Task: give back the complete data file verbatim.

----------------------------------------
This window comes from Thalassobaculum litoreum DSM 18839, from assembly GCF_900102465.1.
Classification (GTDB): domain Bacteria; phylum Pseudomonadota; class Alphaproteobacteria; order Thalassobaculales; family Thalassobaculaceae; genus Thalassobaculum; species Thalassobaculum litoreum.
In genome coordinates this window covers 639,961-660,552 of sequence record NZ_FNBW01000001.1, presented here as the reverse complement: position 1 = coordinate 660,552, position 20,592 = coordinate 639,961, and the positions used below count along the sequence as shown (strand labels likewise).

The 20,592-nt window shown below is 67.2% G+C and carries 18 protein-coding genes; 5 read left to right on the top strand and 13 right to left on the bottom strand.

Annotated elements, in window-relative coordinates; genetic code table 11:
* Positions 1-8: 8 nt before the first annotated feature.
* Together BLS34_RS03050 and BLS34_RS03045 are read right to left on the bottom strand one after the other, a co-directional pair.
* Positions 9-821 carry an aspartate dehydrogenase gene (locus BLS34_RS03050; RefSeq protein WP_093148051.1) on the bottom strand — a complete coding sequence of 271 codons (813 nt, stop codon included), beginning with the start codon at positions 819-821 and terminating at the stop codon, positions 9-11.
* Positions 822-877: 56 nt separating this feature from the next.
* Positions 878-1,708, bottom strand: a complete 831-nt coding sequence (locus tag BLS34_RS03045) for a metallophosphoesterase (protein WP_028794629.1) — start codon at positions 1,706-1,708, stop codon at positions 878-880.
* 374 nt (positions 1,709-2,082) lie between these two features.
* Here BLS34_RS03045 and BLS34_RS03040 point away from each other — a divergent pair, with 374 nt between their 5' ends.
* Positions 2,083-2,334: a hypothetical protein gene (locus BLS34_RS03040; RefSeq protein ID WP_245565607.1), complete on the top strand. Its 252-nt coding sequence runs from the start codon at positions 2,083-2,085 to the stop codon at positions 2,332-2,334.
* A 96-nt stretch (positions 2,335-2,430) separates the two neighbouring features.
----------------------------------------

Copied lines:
This window comes from Thalassobaculum litoreum DSM 18839, from assembly GCF_900102465.1.
Classification (GTDB): domain Bacteria; phylum Pseudomonadota; class Alphaproteobacteria; order Thalassobaculales; family Thalassobaculaceae; genus Thalassobaculum; species Thalassobaculum litoreum.
In genome coordinates this window covers 639,961-660,552 of sequence record NZ_FNBW01000001.1, presented here as the reverse complement: position 1 = coordinate 660,552, position 20,592 = coordinate 639,961, and the positions used below count along the sequence as shown (strand labels likewise).

The 20,592-nt window shown below is 67.2% G+C and carries 18 protein-coding genes; 5 read left to right on the top strand and 13 right to left on the bottom strand.

Annotated elements, in window-relative coordinates; genetic code table 11:
* Positions 1-8: 8 nt before the first annotated feature.
* Together BLS34_RS03050 and BLS34_RS03045 are read right to left on the bottom strand one after the other, a co-directional pair.
* Positions 9-821 carry an aspartate dehydrogenase gene (locus BLS34_RS03050; RefSeq protein WP_093148051.1) on the bottom strand — a complete coding sequence of 271 codons (813 nt, stop codon included), beginning with the start codon at positions 819-821 and terminating at the stop codon, positions 9-11.
* Positions 822-877: 56 nt separating this feature from the next.
* Positions 878-1,708, bottom strand: a complete 831-nt coding sequence (locus tag BLS34_RS03045) for a metallophosphoesterase (protein WP_028794629.1) — start codon at positions 1,706-1,708, stop codon at positions 878-880.
* 374 nt (positions 1,709-2,082) lie between these two features.
* Here BLS34_RS03045 and BLS34_RS03040 point away from each other — a divergent pair, with 374 nt between their 5' ends.
* Positions 2,083-2,334: a hypothetical protein gene (locus BLS34_RS03040; RefSeq protein ID WP_245565607.1), complete on the top strand. Its 252-nt coding sequence runs from the start codon at positions 2,083-2,085 to the stop codon at positions 2,332-2,334.
* A 96-nt stretch (positions 2,335-2,430) separates the two neighbouring features.